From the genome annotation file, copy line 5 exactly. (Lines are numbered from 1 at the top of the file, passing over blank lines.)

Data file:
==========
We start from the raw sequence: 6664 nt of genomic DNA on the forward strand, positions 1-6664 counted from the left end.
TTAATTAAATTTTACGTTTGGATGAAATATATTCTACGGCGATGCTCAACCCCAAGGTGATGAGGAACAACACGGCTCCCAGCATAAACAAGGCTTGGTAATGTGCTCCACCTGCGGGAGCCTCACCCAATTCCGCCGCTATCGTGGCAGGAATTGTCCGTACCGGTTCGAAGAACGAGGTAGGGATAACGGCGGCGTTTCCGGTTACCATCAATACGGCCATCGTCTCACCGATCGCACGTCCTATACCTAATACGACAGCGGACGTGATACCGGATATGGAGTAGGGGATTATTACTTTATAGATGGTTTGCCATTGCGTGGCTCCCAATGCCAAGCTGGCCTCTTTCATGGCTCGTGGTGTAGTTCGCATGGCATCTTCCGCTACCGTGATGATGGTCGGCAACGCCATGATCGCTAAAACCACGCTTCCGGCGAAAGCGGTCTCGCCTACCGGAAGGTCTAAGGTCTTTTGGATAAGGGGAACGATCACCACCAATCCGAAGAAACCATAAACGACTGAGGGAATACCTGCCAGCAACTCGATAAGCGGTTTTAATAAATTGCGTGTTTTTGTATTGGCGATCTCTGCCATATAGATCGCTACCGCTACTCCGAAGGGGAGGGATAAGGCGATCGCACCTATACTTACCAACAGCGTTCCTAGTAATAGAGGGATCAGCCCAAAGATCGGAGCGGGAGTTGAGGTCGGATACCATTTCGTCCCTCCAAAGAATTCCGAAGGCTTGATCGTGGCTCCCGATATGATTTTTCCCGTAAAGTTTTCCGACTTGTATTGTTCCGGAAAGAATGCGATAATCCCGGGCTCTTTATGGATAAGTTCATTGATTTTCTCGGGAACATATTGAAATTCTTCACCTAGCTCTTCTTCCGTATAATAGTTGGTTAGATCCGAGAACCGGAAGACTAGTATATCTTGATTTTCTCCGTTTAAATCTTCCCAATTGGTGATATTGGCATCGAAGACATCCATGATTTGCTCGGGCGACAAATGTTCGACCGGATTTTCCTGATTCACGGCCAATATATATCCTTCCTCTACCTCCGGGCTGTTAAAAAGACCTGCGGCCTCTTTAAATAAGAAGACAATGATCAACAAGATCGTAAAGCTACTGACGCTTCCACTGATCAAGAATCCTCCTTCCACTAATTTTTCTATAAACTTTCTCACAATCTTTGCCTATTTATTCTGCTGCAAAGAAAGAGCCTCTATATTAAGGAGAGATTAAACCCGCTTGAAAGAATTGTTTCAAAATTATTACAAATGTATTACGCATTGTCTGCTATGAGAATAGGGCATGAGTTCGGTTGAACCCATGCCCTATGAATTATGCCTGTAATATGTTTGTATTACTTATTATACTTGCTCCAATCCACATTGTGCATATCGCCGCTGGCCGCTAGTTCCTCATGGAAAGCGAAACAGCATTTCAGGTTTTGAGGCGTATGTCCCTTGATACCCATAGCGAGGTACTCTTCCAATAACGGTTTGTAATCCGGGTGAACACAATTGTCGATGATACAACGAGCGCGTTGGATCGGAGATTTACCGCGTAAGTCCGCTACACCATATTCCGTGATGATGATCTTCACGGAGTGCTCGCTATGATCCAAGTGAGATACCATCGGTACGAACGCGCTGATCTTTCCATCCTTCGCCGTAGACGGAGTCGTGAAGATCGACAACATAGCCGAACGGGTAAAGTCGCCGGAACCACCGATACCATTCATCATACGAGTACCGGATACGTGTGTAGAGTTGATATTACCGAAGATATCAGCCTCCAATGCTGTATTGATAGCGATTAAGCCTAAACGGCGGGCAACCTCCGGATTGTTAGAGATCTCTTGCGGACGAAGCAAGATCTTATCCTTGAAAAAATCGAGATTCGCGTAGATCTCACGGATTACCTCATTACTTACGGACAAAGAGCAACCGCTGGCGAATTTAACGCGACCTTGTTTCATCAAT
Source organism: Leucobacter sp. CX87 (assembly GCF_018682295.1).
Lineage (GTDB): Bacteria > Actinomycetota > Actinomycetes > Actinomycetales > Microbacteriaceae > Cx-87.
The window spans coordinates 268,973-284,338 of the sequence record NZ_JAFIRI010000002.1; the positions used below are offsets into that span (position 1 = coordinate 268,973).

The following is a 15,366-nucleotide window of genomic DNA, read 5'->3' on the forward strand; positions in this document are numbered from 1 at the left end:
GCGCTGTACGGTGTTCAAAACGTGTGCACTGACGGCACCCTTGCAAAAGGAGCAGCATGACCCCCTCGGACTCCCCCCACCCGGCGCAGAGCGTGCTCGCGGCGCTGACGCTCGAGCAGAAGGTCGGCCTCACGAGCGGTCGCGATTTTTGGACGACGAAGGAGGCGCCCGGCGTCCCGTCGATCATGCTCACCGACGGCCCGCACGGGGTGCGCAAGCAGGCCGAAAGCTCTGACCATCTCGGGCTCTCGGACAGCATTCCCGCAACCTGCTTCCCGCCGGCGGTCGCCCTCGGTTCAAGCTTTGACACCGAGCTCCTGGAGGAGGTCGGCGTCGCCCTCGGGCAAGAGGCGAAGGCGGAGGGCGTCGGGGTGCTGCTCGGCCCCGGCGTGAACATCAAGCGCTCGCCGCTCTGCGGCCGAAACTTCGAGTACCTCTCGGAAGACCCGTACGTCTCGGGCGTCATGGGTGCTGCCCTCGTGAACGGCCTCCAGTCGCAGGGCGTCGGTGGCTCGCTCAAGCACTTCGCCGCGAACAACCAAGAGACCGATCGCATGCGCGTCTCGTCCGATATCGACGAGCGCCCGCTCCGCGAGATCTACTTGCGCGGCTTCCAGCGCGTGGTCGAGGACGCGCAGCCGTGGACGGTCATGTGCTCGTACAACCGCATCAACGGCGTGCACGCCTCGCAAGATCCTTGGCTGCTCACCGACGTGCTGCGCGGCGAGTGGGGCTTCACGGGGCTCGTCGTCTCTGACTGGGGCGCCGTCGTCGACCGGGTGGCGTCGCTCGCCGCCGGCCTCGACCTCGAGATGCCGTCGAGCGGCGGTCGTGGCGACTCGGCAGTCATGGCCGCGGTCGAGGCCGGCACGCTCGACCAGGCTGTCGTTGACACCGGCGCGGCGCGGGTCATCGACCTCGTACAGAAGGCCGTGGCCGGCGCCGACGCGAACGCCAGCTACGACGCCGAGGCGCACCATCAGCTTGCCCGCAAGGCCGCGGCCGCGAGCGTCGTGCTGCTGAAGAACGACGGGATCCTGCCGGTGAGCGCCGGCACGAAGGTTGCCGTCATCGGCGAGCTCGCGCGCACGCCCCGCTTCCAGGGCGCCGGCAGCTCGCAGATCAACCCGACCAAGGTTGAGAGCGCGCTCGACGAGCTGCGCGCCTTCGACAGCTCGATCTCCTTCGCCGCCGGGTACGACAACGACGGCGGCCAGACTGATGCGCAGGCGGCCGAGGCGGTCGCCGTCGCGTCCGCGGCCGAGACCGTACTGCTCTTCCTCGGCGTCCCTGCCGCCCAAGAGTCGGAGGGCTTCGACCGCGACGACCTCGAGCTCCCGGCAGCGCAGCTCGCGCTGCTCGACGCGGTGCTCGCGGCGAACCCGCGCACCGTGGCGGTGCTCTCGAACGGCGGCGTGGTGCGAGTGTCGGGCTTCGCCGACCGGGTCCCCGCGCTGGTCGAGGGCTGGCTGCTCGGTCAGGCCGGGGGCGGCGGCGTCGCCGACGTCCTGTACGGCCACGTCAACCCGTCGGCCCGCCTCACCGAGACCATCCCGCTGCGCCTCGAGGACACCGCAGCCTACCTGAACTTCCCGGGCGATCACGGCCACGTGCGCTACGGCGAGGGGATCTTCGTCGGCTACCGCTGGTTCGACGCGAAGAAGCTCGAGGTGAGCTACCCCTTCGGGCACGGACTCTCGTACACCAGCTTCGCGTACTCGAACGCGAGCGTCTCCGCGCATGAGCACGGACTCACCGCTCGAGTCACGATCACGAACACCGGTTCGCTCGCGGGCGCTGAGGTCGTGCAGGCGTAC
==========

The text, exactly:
The window spans coordinates 268,973-284,338 of the sequence record NZ_JAFIRI010000002.1; the positions used below are offsets into that span (position 1 = coordinate 268,973).